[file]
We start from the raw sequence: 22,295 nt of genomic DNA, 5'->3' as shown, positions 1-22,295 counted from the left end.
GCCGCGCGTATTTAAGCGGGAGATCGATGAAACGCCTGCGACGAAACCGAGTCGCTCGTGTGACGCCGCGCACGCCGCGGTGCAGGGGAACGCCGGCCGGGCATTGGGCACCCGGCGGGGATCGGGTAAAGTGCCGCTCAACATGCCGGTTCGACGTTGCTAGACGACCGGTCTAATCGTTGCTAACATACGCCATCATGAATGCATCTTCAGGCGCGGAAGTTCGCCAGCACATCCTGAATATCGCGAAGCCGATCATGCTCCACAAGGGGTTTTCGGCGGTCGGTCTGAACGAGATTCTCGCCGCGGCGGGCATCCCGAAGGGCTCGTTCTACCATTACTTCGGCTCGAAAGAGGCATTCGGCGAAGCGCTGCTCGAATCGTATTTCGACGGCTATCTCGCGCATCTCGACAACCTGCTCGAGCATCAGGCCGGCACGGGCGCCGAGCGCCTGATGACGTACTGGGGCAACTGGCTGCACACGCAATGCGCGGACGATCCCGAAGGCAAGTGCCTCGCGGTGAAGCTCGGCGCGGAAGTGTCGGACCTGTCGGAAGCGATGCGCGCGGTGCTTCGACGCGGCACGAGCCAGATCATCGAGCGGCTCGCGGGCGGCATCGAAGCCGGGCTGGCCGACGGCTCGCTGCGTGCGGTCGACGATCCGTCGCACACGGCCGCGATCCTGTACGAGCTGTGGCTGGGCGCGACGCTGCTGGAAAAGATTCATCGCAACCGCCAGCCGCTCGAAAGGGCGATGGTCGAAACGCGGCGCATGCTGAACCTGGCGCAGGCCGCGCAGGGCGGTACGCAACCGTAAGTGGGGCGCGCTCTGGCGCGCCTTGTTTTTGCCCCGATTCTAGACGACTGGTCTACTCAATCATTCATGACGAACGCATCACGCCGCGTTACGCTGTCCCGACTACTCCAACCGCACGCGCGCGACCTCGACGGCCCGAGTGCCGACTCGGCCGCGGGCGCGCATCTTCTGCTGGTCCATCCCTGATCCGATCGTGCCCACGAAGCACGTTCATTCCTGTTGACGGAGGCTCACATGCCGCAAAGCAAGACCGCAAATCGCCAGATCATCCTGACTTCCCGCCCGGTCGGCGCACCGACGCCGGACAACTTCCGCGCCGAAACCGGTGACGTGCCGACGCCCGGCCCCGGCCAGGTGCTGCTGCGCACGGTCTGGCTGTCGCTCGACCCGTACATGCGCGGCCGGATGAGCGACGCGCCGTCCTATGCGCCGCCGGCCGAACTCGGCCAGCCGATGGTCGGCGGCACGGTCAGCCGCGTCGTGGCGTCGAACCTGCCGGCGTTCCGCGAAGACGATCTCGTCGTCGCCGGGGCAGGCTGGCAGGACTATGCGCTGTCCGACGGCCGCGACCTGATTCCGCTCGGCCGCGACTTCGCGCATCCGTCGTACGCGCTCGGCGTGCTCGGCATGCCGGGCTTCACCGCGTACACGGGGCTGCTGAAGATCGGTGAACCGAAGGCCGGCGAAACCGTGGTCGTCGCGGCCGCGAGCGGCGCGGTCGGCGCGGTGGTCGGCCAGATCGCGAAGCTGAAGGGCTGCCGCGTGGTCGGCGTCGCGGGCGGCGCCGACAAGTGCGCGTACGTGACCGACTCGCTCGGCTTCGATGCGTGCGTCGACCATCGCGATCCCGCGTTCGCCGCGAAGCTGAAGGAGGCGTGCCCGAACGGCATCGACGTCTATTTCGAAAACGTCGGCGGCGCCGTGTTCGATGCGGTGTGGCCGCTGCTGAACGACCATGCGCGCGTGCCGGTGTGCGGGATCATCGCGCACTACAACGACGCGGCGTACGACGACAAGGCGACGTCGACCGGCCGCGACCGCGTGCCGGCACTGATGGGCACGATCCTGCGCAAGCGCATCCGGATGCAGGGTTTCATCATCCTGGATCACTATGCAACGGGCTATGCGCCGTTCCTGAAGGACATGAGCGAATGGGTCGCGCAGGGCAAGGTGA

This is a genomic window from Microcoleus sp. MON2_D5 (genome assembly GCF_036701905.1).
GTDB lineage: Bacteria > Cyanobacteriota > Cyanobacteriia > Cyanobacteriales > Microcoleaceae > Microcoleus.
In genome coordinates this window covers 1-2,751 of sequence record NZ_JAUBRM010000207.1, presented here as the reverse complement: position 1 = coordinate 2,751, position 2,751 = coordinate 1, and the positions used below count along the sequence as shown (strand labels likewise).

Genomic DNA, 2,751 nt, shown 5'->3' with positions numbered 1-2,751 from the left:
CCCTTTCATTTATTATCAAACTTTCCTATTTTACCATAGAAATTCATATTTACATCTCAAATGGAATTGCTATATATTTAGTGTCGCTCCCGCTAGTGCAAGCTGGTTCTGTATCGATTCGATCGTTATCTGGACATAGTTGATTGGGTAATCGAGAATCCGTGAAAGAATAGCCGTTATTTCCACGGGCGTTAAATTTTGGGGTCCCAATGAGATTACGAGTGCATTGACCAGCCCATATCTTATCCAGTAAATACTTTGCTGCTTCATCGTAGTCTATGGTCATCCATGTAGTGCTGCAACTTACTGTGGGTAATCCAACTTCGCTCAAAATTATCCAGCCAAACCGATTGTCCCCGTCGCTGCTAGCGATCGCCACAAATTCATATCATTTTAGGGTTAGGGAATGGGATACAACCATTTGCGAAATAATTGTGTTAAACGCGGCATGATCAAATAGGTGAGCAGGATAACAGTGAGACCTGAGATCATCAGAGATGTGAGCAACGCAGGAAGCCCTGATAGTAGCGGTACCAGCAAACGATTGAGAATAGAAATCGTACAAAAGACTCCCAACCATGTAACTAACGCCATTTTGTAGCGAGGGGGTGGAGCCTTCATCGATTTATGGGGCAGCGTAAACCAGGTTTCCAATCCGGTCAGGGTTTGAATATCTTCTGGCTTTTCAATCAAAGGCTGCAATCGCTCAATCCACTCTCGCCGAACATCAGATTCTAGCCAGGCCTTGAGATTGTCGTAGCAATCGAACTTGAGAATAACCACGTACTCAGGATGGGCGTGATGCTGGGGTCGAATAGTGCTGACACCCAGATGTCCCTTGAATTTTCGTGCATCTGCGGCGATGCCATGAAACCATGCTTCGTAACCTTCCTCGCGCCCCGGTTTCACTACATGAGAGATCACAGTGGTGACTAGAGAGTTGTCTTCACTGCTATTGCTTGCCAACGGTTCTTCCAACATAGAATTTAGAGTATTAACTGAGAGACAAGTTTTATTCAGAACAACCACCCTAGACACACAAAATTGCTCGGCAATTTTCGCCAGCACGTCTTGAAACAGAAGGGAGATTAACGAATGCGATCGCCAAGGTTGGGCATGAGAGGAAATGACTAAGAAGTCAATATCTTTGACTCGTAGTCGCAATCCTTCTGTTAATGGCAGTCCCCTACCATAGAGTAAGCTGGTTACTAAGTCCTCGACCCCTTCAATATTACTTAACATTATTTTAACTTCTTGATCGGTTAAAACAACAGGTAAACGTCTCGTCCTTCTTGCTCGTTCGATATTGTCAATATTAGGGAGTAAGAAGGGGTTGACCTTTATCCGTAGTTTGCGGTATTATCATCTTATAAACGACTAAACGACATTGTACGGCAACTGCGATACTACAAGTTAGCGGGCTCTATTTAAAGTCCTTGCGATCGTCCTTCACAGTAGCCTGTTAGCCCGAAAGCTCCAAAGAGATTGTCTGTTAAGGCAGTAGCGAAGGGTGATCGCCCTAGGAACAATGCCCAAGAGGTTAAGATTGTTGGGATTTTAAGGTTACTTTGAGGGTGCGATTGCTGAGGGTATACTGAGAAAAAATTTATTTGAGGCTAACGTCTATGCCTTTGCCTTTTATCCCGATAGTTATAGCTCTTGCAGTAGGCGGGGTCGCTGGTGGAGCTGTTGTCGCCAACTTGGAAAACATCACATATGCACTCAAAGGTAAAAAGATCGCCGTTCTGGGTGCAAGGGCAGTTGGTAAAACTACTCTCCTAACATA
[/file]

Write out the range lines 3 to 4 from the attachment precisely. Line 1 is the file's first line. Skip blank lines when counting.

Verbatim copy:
This is a genomic window from Microcoleus sp. MON2_D5 (genome assembly GCF_036701905.1).
GTDB lineage: Bacteria > Cyanobacteriota > Cyanobacteriia > Cyanobacteriales > Microcoleaceae > Microcoleus.